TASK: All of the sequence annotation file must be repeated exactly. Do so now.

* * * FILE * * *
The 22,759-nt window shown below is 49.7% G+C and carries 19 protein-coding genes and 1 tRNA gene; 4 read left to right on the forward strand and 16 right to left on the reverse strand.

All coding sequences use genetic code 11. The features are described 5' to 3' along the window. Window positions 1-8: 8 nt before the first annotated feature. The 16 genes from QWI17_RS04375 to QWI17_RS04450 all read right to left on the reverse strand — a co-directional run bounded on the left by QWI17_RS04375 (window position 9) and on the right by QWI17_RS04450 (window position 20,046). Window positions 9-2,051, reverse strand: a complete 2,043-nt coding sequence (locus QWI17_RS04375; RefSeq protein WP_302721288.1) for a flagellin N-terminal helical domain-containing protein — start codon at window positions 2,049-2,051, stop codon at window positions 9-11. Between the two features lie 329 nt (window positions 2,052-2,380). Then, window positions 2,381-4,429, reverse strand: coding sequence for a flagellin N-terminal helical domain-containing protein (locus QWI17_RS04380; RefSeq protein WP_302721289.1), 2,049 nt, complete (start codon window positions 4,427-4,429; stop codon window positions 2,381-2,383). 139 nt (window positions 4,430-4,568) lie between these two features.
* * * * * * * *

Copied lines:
The 22,759-nt window shown below is 49.7% G+C and carries 19 protein-coding genes and 1 tRNA gene; 4 read left to right on the forward strand and 16 right to left on the reverse strand.

All coding sequences use genetic code 11. The features are described 5' to 3' along the window. Window positions 1-8: 8 nt before the first annotated feature. The 16 genes from QWI17_RS04375 to QWI17_RS04450 all read right to left on the reverse strand — a co-directional run bounded on the left by QWI17_RS04375 (window position 9) and on the right by QWI17_RS04450 (window position 20,046). Window positions 9-2,051, reverse strand: a complete 2,043-nt coding sequence (locus QWI17_RS04375; RefSeq protein WP_302721288.1) for a flagellin N-terminal helical domain-containing protein — start codon at window positions 2,049-2,051, stop codon at window positions 9-11. Between the two features lie 329 nt (window positions 2,052-2,380). Then, window positions 2,381-4,429, reverse strand: coding sequence for a flagellin N-terminal helical domain-containing protein (locus QWI17_RS04380; RefSeq protein WP_302721289.1), 2,049 nt, complete (start codon window positions 4,427-4,429; stop codon window positions 2,381-2,383). 139 nt (window positions 4,430-4,568) lie between these two features.